Want to know something? Anything? A few key strokes and there it is. Want to know how to make an apple pie? Google will give you 47 million hits in less than a minute along with suggestions for more searches, like easy apple pie and apple pie from scratch. Or maybe you’d rather know about the lifecycle of a fruit fly? Get a million hits in less than a minute.
We would surely all agree that there is no shortage of information. The technology revolution changed everything—the way we work, the way we shop, the way we invest, the way we study, the way we relate to one another. This is neither good nor bad. It just is.Whether it enriches or diminishes our lives depends on us. A key impact of the technology
revolution has been a movement away from authoritative-hierarchicalbureaucratic structures within organizations. In the preceding industrial era, these things had been embraced and adored. Remember the Frederick Taylor and Henry Ford
case studies from school? Bureaucracy depended on clear lines of reporting, thick detailed policies and procedures manuals, exception requests for outliers, and layers of approvals before policy could be circumvented. The goal has to flatten and simplify interaction between workers and external customers as much as possible. Rein in chaos and
create order by finding an answer for every possible question before it was asked.
All of that has changed. In this information age, a “networking logic” prevails. That is, our social and economic processes are shaped like complex networks, with a node popping out here, and one over there. We work remotely, in virtual teams, or in more fluid organizational structures. There is no way to write the answers because we have no idea what the questions will be. While technology has created these networks, personally and organizationally we haven’t always adapted to the new world in healthy, affirming ways. And this is where the pain begins. We don’t have the skills to face the new challenges. If we are used to easy answers, we must now learn to ask better questions. Instead of managing by walking around, we lead by listening. Instead of feeling stressed out and anxious, we learn to embrace ambiguity and gain perspective. Instead of always running late and never having enough time, we find time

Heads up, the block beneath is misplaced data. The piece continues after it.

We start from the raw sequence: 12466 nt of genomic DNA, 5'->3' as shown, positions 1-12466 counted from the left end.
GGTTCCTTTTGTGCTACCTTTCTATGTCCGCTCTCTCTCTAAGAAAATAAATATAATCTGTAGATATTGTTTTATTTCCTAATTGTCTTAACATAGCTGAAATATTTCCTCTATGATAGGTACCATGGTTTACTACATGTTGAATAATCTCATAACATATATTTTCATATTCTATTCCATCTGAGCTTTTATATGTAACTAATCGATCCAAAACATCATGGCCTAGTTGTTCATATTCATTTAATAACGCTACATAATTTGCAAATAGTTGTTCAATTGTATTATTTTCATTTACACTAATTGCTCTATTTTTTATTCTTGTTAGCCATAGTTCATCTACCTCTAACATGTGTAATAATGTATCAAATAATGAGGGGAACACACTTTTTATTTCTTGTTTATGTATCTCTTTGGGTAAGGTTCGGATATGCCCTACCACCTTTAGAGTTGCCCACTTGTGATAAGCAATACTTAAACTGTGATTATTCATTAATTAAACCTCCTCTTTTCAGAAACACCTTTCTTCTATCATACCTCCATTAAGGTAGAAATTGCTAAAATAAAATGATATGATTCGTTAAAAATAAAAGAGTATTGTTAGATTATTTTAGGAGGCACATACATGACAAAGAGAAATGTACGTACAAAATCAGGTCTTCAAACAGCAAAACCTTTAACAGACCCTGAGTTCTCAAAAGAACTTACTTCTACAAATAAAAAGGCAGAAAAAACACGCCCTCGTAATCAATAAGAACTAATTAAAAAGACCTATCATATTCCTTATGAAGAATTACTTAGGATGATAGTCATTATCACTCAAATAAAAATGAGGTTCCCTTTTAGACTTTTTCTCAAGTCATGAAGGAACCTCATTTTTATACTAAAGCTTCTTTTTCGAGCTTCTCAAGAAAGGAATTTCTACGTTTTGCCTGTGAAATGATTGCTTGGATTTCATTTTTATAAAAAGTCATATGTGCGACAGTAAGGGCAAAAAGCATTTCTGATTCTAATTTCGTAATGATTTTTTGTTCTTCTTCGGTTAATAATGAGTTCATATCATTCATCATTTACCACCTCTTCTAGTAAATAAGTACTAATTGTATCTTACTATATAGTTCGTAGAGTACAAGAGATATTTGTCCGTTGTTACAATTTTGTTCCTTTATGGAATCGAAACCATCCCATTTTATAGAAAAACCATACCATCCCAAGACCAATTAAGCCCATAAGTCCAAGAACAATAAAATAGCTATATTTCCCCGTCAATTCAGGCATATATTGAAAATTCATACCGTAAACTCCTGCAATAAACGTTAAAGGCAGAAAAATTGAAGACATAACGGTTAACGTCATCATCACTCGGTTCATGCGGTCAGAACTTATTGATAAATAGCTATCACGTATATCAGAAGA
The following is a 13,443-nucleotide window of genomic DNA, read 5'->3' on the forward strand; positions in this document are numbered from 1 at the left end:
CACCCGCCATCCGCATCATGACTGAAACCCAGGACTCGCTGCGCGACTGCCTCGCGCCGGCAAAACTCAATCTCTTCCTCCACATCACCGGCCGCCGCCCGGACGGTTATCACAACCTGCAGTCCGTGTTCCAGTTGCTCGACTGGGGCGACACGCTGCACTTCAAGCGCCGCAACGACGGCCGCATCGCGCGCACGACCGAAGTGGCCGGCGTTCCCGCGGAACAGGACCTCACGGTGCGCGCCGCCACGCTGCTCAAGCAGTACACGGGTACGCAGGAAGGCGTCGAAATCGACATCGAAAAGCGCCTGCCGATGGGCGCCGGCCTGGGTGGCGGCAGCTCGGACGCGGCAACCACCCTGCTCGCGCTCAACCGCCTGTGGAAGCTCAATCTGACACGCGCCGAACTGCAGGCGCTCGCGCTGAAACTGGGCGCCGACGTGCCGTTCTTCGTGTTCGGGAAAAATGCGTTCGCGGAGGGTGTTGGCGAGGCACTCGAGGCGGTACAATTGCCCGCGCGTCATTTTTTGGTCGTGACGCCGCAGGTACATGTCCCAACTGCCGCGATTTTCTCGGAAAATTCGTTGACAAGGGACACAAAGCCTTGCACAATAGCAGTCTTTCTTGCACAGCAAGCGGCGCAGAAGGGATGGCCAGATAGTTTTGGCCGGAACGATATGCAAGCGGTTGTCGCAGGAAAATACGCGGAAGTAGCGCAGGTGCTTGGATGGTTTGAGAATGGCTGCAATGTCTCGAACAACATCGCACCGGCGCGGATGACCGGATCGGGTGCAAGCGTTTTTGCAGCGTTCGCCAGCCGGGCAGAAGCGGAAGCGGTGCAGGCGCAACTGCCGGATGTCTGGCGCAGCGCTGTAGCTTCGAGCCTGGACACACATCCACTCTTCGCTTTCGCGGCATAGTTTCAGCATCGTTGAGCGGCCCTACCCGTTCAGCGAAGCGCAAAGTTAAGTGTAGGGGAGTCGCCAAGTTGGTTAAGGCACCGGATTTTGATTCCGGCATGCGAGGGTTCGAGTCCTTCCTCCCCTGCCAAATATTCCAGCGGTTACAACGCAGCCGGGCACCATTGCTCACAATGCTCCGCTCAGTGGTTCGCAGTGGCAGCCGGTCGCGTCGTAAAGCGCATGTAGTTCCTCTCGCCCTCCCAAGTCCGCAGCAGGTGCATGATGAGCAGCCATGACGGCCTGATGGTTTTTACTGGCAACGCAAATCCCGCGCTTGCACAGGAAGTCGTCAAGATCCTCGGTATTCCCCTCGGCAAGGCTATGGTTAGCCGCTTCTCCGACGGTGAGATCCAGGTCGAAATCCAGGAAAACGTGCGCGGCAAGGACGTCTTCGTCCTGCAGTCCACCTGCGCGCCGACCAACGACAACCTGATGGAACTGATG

for what is important by knowing what our purpose is and investing our hours wisely. Instead of chasing illusions, we
change the world. So how can this happen? By taking time to stop, think, decide and then act deliberately. By being aware of how we show up in the world and what impact we have on others. By listening to ourselves and then having the bandwidth to listen to others. By knowing when to think a bit deeper on something and when to do something about it.
This is what coaching is all about. It is time invested to develop the skills not just to survive, but to thrive, in the age of technology. In a survey conducted by the International Coach Federation, 99percent of companies and individuals who hired coaches were satisfied. Line of Sight offers individual and team coaching. Ask us about creating a coaching culture for you.
Because coaching is about listening, Line of Sight would like to hear from you. What keeps you up at night? What is getting in the way of getting things done? What needs to change, but you just can’t figure out how to do it? Send your questions to firstname.lastname@example.org.
Article published in Airpark News – Jan 2016